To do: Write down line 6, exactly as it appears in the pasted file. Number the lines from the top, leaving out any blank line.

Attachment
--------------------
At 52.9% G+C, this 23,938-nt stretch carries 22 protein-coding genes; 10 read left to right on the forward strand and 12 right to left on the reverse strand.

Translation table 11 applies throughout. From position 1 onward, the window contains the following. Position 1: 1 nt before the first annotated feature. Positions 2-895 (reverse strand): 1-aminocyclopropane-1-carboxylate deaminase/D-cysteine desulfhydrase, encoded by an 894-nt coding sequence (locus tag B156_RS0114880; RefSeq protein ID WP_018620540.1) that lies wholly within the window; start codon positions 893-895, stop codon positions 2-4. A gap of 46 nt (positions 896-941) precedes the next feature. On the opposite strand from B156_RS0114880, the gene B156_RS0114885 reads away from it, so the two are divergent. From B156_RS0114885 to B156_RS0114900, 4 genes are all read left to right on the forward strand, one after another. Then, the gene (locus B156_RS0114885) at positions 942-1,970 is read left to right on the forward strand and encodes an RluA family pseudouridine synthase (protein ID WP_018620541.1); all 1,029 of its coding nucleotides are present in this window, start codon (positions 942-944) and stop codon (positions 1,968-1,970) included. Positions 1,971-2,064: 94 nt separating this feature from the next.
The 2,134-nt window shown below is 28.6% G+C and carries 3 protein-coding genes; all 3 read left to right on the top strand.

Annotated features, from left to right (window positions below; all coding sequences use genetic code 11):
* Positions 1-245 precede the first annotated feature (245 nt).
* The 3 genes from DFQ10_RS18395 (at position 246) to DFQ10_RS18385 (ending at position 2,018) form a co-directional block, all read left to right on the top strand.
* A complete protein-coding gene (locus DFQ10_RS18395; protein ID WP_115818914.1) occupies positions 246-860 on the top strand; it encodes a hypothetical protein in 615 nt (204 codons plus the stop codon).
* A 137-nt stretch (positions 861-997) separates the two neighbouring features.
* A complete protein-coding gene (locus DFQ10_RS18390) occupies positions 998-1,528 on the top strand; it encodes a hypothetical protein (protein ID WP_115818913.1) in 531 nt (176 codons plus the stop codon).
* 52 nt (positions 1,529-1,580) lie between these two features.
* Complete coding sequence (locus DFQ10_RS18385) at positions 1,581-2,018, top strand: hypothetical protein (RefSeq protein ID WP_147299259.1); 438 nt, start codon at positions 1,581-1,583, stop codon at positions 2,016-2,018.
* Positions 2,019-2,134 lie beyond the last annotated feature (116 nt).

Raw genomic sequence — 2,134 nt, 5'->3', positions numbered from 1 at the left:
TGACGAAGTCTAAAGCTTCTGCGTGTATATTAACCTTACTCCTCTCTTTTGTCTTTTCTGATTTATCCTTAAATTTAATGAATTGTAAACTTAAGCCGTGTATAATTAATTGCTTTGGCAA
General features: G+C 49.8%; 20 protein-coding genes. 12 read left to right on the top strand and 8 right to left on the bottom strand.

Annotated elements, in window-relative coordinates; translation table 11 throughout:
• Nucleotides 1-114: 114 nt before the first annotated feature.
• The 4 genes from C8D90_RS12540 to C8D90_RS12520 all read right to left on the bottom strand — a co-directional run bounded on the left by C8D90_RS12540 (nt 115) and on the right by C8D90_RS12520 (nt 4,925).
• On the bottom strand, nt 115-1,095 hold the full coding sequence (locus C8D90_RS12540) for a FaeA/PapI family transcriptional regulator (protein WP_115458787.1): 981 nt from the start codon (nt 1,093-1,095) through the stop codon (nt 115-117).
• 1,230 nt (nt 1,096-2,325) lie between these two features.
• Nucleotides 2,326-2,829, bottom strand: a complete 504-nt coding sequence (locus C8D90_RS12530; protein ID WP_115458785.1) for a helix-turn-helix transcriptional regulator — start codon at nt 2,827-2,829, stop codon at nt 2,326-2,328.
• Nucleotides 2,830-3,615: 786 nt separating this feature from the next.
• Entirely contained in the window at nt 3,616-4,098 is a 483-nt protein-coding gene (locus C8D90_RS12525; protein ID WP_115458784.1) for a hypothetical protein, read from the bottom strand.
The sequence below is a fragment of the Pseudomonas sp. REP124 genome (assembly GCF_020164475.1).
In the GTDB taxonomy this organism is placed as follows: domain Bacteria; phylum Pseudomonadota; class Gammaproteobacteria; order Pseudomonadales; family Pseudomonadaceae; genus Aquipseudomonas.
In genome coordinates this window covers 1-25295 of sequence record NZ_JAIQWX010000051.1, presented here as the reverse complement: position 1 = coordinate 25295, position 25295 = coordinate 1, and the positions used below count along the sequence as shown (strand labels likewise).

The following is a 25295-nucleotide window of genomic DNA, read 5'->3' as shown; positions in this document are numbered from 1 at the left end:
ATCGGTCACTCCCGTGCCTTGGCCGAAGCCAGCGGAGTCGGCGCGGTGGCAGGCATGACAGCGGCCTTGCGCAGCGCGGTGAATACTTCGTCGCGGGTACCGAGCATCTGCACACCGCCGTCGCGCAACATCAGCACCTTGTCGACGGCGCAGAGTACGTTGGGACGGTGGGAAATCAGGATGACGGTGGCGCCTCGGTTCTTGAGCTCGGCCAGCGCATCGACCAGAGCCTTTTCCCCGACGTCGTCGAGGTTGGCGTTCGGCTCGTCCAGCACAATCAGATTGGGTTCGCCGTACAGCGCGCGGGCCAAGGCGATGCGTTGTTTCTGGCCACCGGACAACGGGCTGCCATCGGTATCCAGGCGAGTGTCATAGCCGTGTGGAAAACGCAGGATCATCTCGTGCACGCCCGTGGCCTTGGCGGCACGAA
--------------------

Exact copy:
* The 3 genes from DFQ10_RS18395 (at position 246) to DFQ10_RS18385 (ending at position 2,018) form a co-directional block, all read left to right on the top strand.